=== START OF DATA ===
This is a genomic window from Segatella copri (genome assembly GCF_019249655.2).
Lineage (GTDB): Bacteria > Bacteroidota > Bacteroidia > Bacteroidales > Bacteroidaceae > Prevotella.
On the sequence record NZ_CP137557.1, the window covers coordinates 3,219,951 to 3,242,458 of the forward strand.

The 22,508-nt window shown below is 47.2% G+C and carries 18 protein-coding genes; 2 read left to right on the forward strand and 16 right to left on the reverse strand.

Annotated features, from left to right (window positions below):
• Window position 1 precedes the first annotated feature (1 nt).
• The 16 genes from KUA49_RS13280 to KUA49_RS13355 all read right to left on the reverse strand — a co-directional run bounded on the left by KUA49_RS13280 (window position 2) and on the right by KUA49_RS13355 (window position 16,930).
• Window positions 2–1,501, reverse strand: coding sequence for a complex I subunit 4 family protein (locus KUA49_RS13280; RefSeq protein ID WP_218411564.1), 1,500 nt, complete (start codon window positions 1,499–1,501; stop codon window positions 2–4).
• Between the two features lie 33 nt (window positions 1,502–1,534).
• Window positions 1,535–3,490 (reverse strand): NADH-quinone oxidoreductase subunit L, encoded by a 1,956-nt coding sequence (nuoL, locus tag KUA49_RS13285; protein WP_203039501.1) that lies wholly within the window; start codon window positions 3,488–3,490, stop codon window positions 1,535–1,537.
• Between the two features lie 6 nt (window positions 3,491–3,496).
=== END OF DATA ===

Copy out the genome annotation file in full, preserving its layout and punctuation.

This is a genomic window from Segatella copri (genome assembly GCF_019249655.2).
Lineage (GTDB): Bacteria > Bacteroidota > Bacteroidia > Bacteroidales > Bacteroidaceae > Prevotella.
On the sequence record NZ_CP137557.1, the window covers coordinates 3,219,951 to 3,242,458 of the forward strand.

The 22,508-nt window shown below is 47.2% G+C and carries 18 protein-coding genes; 2 read left to right on the forward strand and 16 right to left on the reverse strand.

Annotated features, from left to right (window positions below):
• Window position 1 precedes the first annotated feature (1 nt).
• The 16 genes from KUA49_RS13280 to KUA49_RS13355 all read right to left on the reverse strand — a co-directional run bounded on the left by KUA49_RS13280 (window position 2) and on the right by KUA49_RS13355 (window position 16,930).
• Window positions 2–1,501, reverse strand: coding sequence for a complex I subunit 4 family protein (locus KUA49_RS13280; RefSeq protein ID WP_218411564.1), 1,500 nt, complete (start codon window positions 1,499–1,501; stop codon window positions 2–4).
• Between the two features lie 33 nt (window positions 1,502–1,534).
• Window positions 1,535–3,490 (reverse strand): NADH-quinone oxidoreductase subunit L, encoded by a 1,956-nt coding sequence (nuoL, locus tag KUA49_RS13285; protein WP_203039501.1) that lies wholly within the window; start codon window positions 3,488–3,490, stop codon window positions 1,535–1,537.
• Between the two features lie 6 nt (window positions 3,491–3,496).